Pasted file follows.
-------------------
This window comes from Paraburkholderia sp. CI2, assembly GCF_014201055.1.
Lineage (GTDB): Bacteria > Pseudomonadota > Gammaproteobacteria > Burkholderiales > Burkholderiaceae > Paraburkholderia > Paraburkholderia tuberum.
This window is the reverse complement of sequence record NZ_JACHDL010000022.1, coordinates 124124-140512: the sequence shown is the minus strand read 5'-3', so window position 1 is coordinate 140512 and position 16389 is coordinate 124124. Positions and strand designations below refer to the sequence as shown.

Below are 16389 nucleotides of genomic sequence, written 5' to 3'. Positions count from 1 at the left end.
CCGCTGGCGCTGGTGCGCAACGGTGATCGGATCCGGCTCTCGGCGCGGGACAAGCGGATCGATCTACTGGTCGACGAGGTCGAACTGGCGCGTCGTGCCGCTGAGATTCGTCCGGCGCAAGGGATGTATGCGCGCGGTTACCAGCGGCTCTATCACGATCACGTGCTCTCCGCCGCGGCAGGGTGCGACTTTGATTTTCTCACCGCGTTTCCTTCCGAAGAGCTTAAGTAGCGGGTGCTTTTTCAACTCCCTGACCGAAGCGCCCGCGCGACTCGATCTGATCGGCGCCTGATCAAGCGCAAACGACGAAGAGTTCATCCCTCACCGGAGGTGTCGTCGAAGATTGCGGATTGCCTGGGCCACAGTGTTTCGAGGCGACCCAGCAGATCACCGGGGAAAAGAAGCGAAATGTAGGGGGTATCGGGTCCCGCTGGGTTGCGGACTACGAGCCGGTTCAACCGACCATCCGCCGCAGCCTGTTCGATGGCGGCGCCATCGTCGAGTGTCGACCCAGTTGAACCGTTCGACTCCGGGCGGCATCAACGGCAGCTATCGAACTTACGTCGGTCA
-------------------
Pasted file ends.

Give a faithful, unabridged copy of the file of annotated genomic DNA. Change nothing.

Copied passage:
This window comes from Paraburkholderia sp. CI2, assembly GCF_014201055.1.
Lineage (GTDB): Bacteria > Pseudomonadota > Gammaproteobacteria > Burkholderiales > Burkholderiaceae > Paraburkholderia > Paraburkholderia tuberum.
This window is the reverse complement of sequence record NZ_JACHDL010000022.1, coordinates 124124-140512: the sequence shown is the minus strand read 5'-3', so window position 1 is coordinate 140512 and position 16389 is coordinate 124124. Positions and strand designations below refer to the sequence as shown.

Below are 16389 nucleotides of genomic sequence, written 5' to 3'. Positions count from 1 at the left end.
CCGCTGGCGCTGGTGCGCAACGGTGATCGGATCCGGCTCTCGGCGCGGGACAAGCGGATCGATCTACTGGTCGACGAGGTCGAACTGGCGCGTCGTGCCGCTGAGATTCGTCCGGCGCAAGGGATGTATGCGCGCGGTTACCAGCGGCTCTATCACGATCACGTGCTCTCCGCCGCGGCAGGGTGCGACTTTGATTTTCTCACCGCGTTTCCTTCCGAAGAGCTTAAGTAGCGGGTGCTTTTTCAACTCCCTGACCGAAGCGCCCGCGCGACTCGATCTGATCGGCGCCTGATCAAGCGCAAACGACGAAGAGTTCATCCCTCACCGGAGGTGTCGTCGAAGATTGCGGATTGCCTGGGCCACAGTGTTTCGAGGCGACCCAGCAGATCACCGGGGAAAAGAAGCGAAATGTAGGGGGTATCGGGTCCCGCTGGGTTGCGGACTACGAGCCGGTTCAACCGACCATCCGCCGCAGCCTGTTCGATGGCGGCGCCATCGTCGAGTGTCGACCCAGTTGAACCGTTCGACTCCGGGCGGCATCAACGGCAGCTATCGAACTTACGTCGGTCA